In Figure 2 we can see there are two types of removal order in the register: non-specific orders I’ll simply call ‘pauper removals’ and vagrant removals (sometimes called passes, as the removed were “passed” to their destinations). Most of the orders that couldn’t be linked to examinations were vagrant removals, again indicating that vagrant examinations were recorded separately. But this graph shows that a striking proportion of settlement exams ultimately resulted in vagrant removal orders, highlighting the fuzzy boundaries between the poor laws and vagrancy laws.
Generally, parishes had an incentive to do this because they had to foot the bill for pauper removals, while the county paid for vagrants to be removed. It looks suspiciously as though this was getting rather out of hand in the mid 1750s. In the spring of 1757 the bench at Middlesex Sessions was very concerned about the numbers of vagrants and costs of removals. In July they appointed a new contractor to handle the removal of vagrants and (in what looks to me at least very much like a slap on the wrist to negligent JPs) ordered that JPs were “not to sign any Vagrant Pass” without proof “that an Act of Vagrancy hath been committed”. There was a dramatic and immediate impact in St Clement Danes: of 75 vagrant removals in 1757, only 7 were dated after July.
Even so, vagrant removals continue to be quite conspicuous in comparison to examinations; so I want to look more closely at the settlement exams that wound up in vagrant removals to see if there’s any real justification beyond financial expediency. (The smaller increases in vagrant removals after 1757 do generally match years which have vagrant examinations, but they only partially correlate to the years with the largest numbers of exams.)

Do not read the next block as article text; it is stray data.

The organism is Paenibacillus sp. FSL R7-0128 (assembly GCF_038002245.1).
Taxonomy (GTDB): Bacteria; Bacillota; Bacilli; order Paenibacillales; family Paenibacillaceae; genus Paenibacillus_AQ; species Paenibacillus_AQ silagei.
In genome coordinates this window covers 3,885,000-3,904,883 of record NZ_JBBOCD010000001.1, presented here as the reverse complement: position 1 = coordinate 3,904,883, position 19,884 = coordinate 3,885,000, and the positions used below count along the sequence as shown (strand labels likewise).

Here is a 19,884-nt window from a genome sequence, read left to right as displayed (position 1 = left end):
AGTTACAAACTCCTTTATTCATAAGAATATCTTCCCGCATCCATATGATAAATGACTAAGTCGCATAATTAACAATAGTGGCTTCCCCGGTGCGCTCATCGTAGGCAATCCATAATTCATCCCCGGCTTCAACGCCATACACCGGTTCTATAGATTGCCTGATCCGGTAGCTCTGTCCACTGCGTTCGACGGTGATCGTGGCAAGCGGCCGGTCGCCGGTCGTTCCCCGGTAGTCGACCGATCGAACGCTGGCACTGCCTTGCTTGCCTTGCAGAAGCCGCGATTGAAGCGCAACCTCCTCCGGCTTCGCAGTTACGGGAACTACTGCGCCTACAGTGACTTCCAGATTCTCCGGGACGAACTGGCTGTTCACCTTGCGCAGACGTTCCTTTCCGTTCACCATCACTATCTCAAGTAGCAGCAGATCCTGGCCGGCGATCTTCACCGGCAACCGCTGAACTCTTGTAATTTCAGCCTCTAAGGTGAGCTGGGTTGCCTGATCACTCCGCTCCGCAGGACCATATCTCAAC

Overall, about 50% of settlement examinations led to removal orders. The main concern of bastardy exams was establishing paternity rather than settlement (though occasionally a single exam covers both topics), and so there are much lower linkage rates between these and the orders (about 20 of 500+ could be linked to orders). However, the women examined in bastardy exams often have later settlement exams as well, and so I have some more linkage work to do to establish whether more than the 20 were actually removed at some point.
As in many other studies (and even after ignoring bastardy exams), by far the majority of examinants and the removed were women. They averaged 75% of the examined over the period, reflecting women’s vulnerability to poverty. However, women were slightly less likely to be removed than the male examinants, and it’s possible that there’s some correlation between the peaks in exams/removals and higher rates of male removal. The differences are not large; but I have some more number-crunching to do here.
I want to look now at cases in which examinants returned to the parish after being removed by an order. Between 1753 and 1792, at least 122 examinants were removed more than once. This happened in two ways: first, examinants were returnedafter the receiving parish disputed the case; second, the examinant themselves might reject the magistrates’ authority and return of their own volition. [Links to documents for each of the cases mentioned are listed at the end of the post.]
Parishes to which paupers were removed had a right of appeal to Quarter Sessions (or to the Court of Aldermen in the City of London). Between 1750 and 1800, there are about 2300 petitions of this kind in the Middlesex, Westminster and City of London Sessions papers in London Lives. Individual parishes did not appeal many removals: the process was very expensive; and it’s argued that in London many parishes had informal agreements to accept paupers from each other (‘friendly passes’).